“The strength of the dollar has historically been tied to the strength of the U.S. economy and the faith that investors have in doing business in America” – Steve Mnuchin (US Secretary of the Treasury).
The Dollar is currently about as popular as a rattlesnake in a lucky dip; earlier this week the US Dollar Index hit lows not seen since December 2014, and is down nearly 12% since the start of the year. Speculative positioning in the US Dollar has also reversed sharply, with Hedge funds etc. now net short for the first time since 2013 (note the confluence of short positions with major market lows!). Since the Dollar is the world’s reserve currency, it is an important indicator of risk appetite across the globe. We wrote about Dollar negativity in October last year and it seems to have returned.
What has caused this seismic turnaround? A number of factors have conspired against the Dollar, since the apparent Dollar euphoria in the wake of Trump’s election as US President.
There has been a significant reduction in the (largely unrealistic) hopes placed on his victory; in recent weeks, the increasing political chaos, resignations and sackings from the administration has thrown into doubt the prospect of many of the key planks of Trump’s election platform. Deregulation, and tax cuts, (which Wall Street cares about most, since they expect to be major beneficiaries), are now on the back burner, which in turn has implications for growth, thus invalidating -at least for now- the rationale behind the “Trump trade”, (Small Cap stocks are now down on the year).
As this has played out, US Bond yields have fallen sharply, which further reduces the (relative) appeal of the Dollar, helped by a string of lower than expected Inflation numbers. As the chart below suggests, the recent Interest rate rises have not tightened financial conditions; rather they have loosened, again implying a lower US Dollar (which may explain the strength of stock markets despite the Fed funds rising to 1.25% this year).
At the same time Mario Draghi, the head of the ECB, hinted at the start of “tapering” their purchases of Euro zone bonds, (quickly reversed when markets-who really control monetary policy nowadays)- reacted negatively. This implies higher than otherwise Euro interest rates, leading to a strengthening Euro. As is usual in currency markets, this momentum feeds upon itself, as investors follow the trend, leading to the Euro recently hitting €1.2 to the US Dollar. This has led some (unidentified) ECB sources to try and “talk” the Euro down again, by hinting at a delay in their tapering plans. It seems Speculative traders are heavily bullish the Euro (which is heavily weighted in the US Dollar Index ) once again (see below). These positions will need to be unwound (either to take profits or cut losses), which will likely cause a strong Dollar rally, taking us back once again towards where we were at the start of 2017.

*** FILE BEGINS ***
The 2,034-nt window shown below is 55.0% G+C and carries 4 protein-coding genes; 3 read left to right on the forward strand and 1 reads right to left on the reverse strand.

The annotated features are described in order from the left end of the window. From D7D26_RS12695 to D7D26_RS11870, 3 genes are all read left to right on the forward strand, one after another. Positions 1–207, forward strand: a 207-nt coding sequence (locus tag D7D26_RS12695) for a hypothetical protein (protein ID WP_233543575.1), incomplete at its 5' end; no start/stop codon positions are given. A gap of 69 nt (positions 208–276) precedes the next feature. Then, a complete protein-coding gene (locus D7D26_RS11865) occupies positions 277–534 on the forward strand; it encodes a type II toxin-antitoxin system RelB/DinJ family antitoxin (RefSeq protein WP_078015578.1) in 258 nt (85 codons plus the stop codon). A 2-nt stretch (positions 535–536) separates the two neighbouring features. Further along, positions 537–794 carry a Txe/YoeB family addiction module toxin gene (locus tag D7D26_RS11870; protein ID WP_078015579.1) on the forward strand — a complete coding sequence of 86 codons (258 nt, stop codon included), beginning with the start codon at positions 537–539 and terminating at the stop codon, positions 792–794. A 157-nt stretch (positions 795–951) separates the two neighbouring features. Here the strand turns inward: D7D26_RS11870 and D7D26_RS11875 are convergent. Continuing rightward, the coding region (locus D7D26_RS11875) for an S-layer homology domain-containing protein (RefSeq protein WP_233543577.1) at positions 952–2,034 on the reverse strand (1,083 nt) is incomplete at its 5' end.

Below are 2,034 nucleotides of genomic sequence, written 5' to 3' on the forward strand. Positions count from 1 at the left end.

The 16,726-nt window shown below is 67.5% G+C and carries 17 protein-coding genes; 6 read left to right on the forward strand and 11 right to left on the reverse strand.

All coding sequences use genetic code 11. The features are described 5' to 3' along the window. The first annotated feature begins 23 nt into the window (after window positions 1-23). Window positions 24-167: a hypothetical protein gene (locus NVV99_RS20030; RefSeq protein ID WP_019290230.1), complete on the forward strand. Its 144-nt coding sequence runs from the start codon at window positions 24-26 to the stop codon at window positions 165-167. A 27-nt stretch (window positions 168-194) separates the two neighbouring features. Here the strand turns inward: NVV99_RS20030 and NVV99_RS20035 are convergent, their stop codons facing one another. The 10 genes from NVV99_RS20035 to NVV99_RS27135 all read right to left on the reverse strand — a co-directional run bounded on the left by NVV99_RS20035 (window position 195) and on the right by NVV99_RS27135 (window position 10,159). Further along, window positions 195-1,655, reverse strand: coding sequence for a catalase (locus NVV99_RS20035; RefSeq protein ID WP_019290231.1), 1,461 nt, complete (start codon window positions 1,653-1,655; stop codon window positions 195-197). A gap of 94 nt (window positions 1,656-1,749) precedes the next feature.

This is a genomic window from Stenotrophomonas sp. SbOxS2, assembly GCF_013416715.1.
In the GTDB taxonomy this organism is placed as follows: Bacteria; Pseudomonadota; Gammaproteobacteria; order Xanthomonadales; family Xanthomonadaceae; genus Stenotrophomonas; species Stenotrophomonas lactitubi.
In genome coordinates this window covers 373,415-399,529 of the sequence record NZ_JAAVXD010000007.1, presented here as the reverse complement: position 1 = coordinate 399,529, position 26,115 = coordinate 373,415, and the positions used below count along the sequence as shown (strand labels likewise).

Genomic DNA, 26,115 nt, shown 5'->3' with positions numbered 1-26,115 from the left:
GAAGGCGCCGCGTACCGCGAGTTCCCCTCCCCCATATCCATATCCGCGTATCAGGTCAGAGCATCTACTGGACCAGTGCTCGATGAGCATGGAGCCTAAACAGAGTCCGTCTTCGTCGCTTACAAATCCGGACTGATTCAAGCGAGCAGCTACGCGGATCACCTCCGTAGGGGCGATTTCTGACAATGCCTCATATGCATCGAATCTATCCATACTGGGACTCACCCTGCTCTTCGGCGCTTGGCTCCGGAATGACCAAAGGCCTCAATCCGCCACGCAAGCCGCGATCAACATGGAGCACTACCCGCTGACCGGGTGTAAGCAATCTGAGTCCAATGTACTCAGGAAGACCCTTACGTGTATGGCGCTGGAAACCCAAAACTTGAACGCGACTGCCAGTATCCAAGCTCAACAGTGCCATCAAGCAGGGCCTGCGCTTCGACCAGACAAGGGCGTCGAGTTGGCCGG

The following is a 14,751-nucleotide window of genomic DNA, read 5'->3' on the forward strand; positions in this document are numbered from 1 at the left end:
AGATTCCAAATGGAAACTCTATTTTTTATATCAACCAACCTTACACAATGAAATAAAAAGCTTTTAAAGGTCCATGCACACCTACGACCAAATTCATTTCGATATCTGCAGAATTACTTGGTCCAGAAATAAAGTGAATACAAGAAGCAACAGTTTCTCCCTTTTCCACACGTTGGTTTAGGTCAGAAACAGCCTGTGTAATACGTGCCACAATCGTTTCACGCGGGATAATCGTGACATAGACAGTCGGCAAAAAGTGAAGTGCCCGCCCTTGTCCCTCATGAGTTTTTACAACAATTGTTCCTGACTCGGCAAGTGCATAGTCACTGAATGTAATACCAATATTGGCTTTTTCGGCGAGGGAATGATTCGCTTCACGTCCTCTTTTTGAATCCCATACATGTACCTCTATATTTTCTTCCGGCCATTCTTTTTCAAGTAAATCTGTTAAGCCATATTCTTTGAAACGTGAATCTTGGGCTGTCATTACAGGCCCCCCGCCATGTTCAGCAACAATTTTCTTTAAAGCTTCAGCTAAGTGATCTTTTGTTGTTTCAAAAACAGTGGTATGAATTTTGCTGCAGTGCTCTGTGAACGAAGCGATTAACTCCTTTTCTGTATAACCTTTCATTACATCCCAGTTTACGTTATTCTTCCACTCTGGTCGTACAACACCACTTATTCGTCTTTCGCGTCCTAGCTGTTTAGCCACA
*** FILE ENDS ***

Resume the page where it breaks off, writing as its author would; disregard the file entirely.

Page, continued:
Better than expected US GDP growth for Q2 has further muddied the waters, giving some “fundamental” justification for Dollar strength to come (?). We shall have to see how long that lasts.
There is plenty of academic support for the notion that FX moves are mean-reverting, that is, they oscillate around Purchasing power Parity (or “fair value”). Thus, there is little that long term investors can do (or should do) to mitigate it, at least in equity markets. But it bears watching as many of the world’s biggest investors do so on a currency basis ( i.e. their investments are predicated first on a suitable currency and only then on a chosen asset class). The currency can act as a magnifier of gains (or losses of course) . Thus, a strong currency can sometimes (though not always) be an indicator of cross border investment flows, as one needs to buy the currency of the investment target in order to own the assets. When a market is rising in both local and foreign currency terms, (the latter on a net basis), it is often a sign of significant foreign investment in that market, a situation that developed in Japan in the 1980’s and the US in the late 1990’s , (though in both cases it did not end well!).
Thus, all investors should pay attention to developments in foreign exchange markets, as they can often be a precursor to major changes in the way markets behave. We may be about to witness another twist in the tale…
 A European investor buying the FTSE All Share Index this year has lost money (-0.74% in Euro terms) compared to their UK counterpart who has seen a gain of 7.23%. Conversely, the UK investor in the MSCI Europe ex -UK Index has returned 15.78%, more than double the return of the European investor, as a result of the Euro’s rise. The Dollar returns are better still (+21% for Europe, +12% for the All Share). This highlights the benefit of being in the right currency as well as the right asset class. (How one does this consistently is hard to see however).